Cal Victory had not trailed for 262 minutes of soccer. But with eight minutes to play in the championship game of the United Premier Soccer League spring season Sunday night, the local team just ran out of gas.
Up 1-0 after nine minutes thanks to a goal from Jesus Zamudio, Cal Victory could not close out the game against the heavily favored L.A. Wolves and allowed two goals in the game’s final minutes. A very real chance at a UPSL championship in their inaugural season slipped away.
“We set up a game plan for a tough weekend with three games in two days,” Cal Victory coach Steven Purdy said. “It worked like a charm.”
Until it didn’t.
“At the 75th minute our guys were just gassed,” he said.
“We were really just getting tired and they were dominating more of the game,” he said. “We were a little too deep defensively, we couldn’t get our line up. We were just exhausted.”
The Wolves’ Edwin Rivas made them pay for their well-earned fatigue. In the 80th minute, Rivas knocked in an easy one off of a header from Kevin Garcia to tie the game 1-1. Two minutes later, Rivas got another goal off a deflection to put the home team up for good.
Purdy, who took over coaching duties for Cal Victory in their inaugural season in the UPSL, had nothing but praise for his players — a mix of Sonoma County players who made their names at area high schools as well as Santa Rosa Junior College and Sonoma State, and players with international and professional experience.
“Everyone thought we were just going to get killed,” he said of the championship game. “I’m really proud of the guys.”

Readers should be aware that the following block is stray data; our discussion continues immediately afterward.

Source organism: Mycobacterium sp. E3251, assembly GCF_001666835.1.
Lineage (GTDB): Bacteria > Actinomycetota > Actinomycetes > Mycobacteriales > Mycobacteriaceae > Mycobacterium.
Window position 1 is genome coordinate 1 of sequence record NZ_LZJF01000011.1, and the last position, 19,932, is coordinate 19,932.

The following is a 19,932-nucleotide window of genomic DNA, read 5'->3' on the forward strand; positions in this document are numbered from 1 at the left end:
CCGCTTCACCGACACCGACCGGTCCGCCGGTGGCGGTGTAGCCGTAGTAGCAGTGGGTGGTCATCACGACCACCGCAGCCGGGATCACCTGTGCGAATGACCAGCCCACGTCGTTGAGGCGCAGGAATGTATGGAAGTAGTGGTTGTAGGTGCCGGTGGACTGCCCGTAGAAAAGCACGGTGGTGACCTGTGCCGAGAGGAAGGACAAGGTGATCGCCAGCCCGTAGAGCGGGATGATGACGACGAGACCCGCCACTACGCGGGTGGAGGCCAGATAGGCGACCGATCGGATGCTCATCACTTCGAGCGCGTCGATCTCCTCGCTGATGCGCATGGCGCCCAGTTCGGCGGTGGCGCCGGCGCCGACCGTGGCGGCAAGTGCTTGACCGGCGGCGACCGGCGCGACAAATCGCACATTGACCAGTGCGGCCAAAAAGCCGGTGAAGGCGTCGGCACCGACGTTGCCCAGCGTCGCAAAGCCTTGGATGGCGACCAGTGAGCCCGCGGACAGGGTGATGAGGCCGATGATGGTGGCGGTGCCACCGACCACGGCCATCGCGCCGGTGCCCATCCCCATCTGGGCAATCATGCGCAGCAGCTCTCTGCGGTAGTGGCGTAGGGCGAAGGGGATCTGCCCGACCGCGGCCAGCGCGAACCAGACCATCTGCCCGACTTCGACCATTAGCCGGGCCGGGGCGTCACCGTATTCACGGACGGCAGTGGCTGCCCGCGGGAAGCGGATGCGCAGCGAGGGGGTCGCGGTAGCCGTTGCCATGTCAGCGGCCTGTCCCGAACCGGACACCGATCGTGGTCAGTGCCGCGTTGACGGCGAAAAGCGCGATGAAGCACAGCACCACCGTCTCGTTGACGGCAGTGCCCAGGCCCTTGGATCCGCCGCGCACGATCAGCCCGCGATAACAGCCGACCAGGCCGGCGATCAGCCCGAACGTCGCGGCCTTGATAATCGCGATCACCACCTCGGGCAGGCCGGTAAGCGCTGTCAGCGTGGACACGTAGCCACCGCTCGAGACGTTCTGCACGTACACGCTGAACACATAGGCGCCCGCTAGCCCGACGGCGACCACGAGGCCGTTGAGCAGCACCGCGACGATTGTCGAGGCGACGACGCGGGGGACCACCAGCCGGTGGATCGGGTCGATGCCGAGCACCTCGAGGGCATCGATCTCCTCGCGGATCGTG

Wolves coach and former U.S. national team standout Eric Wynalda told the postgame interview crew that Cal Victory came ready to play.
“That’s a pretty damned good team over there,” he said after the game.
As was his worry coming into the tournament, Purdy said Cal Victory suffered because of the format. And they might have suffered more than the Wolves, who also had to play three games in two days.
“It was really, really rough,” Purdy said.
Let’s start with Cal Victory’s seed: seventh out of eight playoff teams. After winning the Northwest Conference in dominating fashion, Purdy argues his team should have had an easier draw in the postseason.
“I think we really showed we are the standard in this league,” he said.
“Seventh seed? I don’t even know how that happened,” he said. “There should be some reward for the best record in the league.”
There is a reward: a 450-mile drive to the playoff site in Norco, California.
The Wolves? They had a 37-mile commute.
Add to that the thorn that’s been in Purdy’s craw for some time: the three games in two days deal. That’s a lot of soccer in not a lot of time.
And for Cal Victory, it took its toll.
“If we are 100 percent fit and fresh, it’s a whole different game,” Purdy said.
“The Wolves pretty much saved their starting lineup for the finals,” he said. “They played pretty much their B squad in the semifinals.”